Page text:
CCSS.MATH.CONTENT.4.NF.B.3.C Add and subtract mixed numbers with like denominators, e.g., by replacing each mixed number with an equivalent fraction, and/or by using properties of operations and the relationship between addition and subtraction.

Background Knowledge

Prior to this lesson, students should understand the basic concept of fraction and how to add fractions with like-denominators. Basic knowledge of musical notation (whole notes, half notes, quarter notes, eighth notes, sixteenth notes) would be helpful, but is not necessary. 


  1. Reflect back on students’ prior work with fractions and ask about what they have learned so far. 
  2. Explain that musical notes can be thought of like fractions and that today we are going to be working in 4/4 time signature, which is something they will learn about later, but means that a measure contains four beats and each quarter note is a beat. 
  3. Today, we are going to be starting with whole notes, which take up an entire measure, and we are going to be finding out what different rhythms are equivalent to each other. 
  4. Show students this picture of different notes. 
  1. Explain that each measure in the picture is equivalent to each other, depending on how fast the notes are, they take up different amounts of the measure, or the whole note. Show students the same picture with the equivalent fractions on it. Ask them what they notice and wonder. 
  1. Watch Using Music to Study Fractions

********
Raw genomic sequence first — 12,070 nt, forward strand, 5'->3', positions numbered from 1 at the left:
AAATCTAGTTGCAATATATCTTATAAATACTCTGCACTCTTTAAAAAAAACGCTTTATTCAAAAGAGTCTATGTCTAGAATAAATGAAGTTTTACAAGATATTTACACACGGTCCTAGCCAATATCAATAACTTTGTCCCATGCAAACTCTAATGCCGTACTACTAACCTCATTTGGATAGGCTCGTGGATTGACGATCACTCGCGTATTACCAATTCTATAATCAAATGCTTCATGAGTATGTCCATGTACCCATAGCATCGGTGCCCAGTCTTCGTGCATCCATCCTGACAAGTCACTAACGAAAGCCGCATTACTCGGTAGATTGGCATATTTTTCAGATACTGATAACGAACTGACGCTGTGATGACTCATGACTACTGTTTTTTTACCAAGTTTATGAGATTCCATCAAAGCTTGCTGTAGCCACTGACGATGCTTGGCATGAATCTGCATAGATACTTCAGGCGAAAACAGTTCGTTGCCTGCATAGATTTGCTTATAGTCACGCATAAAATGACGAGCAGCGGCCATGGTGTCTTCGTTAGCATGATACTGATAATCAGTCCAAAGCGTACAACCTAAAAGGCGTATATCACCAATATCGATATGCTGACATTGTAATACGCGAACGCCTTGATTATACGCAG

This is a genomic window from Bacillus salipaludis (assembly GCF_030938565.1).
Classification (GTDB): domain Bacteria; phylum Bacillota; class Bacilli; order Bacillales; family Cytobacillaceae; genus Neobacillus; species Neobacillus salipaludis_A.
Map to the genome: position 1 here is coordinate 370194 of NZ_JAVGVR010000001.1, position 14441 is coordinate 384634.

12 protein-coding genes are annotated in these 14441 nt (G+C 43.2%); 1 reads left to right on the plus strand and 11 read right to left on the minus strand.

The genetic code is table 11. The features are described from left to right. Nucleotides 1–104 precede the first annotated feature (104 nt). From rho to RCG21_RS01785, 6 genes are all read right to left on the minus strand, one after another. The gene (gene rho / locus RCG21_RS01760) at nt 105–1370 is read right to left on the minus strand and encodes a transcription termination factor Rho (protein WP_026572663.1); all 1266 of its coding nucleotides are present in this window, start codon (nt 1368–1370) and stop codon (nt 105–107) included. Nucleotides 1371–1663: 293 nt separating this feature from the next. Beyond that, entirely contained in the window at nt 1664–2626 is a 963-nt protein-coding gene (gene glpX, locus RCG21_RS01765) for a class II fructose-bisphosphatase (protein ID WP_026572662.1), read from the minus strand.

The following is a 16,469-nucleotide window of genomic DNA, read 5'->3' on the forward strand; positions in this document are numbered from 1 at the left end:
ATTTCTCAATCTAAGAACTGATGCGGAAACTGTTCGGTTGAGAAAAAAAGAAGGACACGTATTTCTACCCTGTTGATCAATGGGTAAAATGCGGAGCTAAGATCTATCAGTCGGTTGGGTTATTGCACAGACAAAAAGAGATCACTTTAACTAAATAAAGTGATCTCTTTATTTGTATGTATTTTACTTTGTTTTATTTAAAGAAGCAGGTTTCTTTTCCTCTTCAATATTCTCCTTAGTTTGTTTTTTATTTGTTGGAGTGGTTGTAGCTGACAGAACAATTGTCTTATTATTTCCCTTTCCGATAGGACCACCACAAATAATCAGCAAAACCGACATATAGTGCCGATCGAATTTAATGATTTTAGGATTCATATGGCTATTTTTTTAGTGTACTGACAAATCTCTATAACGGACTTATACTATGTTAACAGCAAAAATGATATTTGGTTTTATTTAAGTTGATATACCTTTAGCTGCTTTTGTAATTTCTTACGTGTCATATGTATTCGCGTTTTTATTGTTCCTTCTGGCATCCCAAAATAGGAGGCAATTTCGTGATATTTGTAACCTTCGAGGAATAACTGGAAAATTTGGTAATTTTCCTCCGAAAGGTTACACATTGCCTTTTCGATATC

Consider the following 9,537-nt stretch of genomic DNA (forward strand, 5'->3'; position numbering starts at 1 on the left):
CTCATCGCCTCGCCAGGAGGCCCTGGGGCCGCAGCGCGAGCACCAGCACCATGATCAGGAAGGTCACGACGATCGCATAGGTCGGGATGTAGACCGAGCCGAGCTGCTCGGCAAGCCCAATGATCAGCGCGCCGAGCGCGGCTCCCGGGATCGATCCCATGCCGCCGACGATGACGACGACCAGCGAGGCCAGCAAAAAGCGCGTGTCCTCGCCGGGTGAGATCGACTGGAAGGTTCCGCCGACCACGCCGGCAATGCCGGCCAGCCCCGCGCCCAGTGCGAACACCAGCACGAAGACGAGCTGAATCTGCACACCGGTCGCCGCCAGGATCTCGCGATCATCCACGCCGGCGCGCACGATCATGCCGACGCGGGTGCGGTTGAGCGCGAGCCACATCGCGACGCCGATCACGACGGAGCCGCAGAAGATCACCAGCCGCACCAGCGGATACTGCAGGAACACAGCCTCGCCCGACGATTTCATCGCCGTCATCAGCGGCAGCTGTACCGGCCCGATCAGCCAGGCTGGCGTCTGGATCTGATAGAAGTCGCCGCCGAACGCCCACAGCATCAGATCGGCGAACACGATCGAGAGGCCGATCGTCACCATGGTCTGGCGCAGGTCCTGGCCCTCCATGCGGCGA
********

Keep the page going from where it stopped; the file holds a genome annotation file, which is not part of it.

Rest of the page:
2. Show students several note combinations and have them find the least common denominator to create equivalent fractions. Demonstrate how these fractions fit into measures (equal to one whole note)
  3. Have students play Jazz Math  to practice creating equivalent fractions 


  • Have students write addition and subtraction equations with different notes. Have them clap or play a percussion instrument to show the different parts of their equations. 
  • Have students create their own equivalent fractions to add to the next version of Jazz Math. How would they make the game harder? How would they make it easier? 

Potential Questions for Game

What notes are equivalent to this fraction? 

Using Visual Models To Compare Fractions


CCSS.MATH.CONTENT.4.NF.A.2 Compare two fractions with different numerators and different denominators, e.g., by creating common denominators or numerators, or by comparing to a benchmark fraction such as 1/2

CCSS.MATH.CONTENT.5.NF.A.2 Solve word problems involving addition and subtraction of fractions referring to the same whole, including cases of unlike denominators, e.g., by using visual fraction models or equations to represent the problem. 

Technology Required

Students will need a Mac or Windows computer or an iPad to play the Fish Lake game. Alternatively, students can play Forgotten Trail on the web using Chromebooks or any computer with a web browser.